Simulating Bluff-body Flameholders: On the Use of Proper Orthogonal Decomposition for Combustion Dynamics Validation
Blanchard, Ryan P.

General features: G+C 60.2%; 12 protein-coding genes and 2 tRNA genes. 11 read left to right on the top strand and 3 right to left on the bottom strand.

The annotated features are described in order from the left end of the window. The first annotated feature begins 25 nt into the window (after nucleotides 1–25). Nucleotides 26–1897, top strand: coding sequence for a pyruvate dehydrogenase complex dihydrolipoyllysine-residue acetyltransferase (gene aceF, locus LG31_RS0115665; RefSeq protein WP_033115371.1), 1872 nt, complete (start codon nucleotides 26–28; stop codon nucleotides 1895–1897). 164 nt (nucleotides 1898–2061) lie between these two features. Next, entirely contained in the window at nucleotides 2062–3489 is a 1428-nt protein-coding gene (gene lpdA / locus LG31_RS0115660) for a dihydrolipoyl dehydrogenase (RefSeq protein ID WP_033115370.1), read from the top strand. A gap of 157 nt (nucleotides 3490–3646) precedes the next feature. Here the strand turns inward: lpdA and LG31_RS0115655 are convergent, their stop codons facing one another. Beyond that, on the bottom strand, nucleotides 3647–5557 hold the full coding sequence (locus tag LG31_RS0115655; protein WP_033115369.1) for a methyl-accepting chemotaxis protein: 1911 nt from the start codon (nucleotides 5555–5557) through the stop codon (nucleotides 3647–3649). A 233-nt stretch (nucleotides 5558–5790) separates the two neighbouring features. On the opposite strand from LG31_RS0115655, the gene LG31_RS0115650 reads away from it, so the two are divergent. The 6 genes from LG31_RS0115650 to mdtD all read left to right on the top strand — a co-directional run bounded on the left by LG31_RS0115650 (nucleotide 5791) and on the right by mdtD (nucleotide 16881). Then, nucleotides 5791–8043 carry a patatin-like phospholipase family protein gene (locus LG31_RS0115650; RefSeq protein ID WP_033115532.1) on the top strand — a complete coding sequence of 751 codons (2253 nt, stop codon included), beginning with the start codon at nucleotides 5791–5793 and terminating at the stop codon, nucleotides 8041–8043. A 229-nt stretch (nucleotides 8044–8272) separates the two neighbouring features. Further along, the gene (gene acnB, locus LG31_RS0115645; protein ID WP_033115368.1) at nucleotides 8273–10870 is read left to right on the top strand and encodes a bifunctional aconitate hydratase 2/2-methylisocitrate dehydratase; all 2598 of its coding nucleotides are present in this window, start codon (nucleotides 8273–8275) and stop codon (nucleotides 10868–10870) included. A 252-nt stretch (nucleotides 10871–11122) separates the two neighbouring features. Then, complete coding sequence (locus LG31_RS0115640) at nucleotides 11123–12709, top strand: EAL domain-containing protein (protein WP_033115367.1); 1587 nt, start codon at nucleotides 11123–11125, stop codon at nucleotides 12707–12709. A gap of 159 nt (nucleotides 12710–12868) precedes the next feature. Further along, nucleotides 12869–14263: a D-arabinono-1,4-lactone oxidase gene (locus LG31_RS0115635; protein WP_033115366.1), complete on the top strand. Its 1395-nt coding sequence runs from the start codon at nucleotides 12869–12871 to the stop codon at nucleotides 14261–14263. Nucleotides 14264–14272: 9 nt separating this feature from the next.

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Contemporary tools for experimentation and computational modeling of unsteady reacting flow open new opportunities for engineering insight into dynamic phenomena. In the work presented here, a novel use of proper orthogonal decomposition (POD) is described to validate the structure of dominant heat release and flow features in the flame, shear-layer, and wake of a bluff-body-stabilized flame. A general validation process is presented which involves a comparison of experimental and computational results, beginning with single-point mean statistics and then extending to the dynamic modes of the data using POD to reduce the ensemble of instantaneous flow field snapshots. The results demonstrate the use of this technique by applying it to large eddy simulations of the bluff body stabilized premixed combustion experiment. Large-eddy simulations (LES) using both Fluent and OpenFOAM were conducted to reproduce experiments conducted in an experimental test rig which was built as part of this work to study the behavior of turbulent premixed flames stabilized by bluff bodies. Planar Particle-Image Velocimetry (PIV) and filtered chemiluminescence were used to characterize the flow in the experiment's reacting and non-reacting regimes respectively. While PIV measurements could be compared directly to the velocity field in the simulations, the chemiluminescence measurements represented a line-of sight signal which was not directly comparable to the LES model. To account for this, the heat release in the LES models was integrated along simulated lines of sight by solving an additional discretized differential equation with heat release as the source term. The results show generally good agreement between the dominant modes of the experiment with those of the numerical simulations. By isolating the dynamic modes from each other via the proper orthogonal decomposition, it was shown the models were able to accurately reproduce the size, shape, amplitude, and timescale of various dynamic modes which exist the experiment, some of which are dwarfed by the other flow features and are not apparent using time-averaging approaches or by inspection of instantaneous snapshots of the flow.
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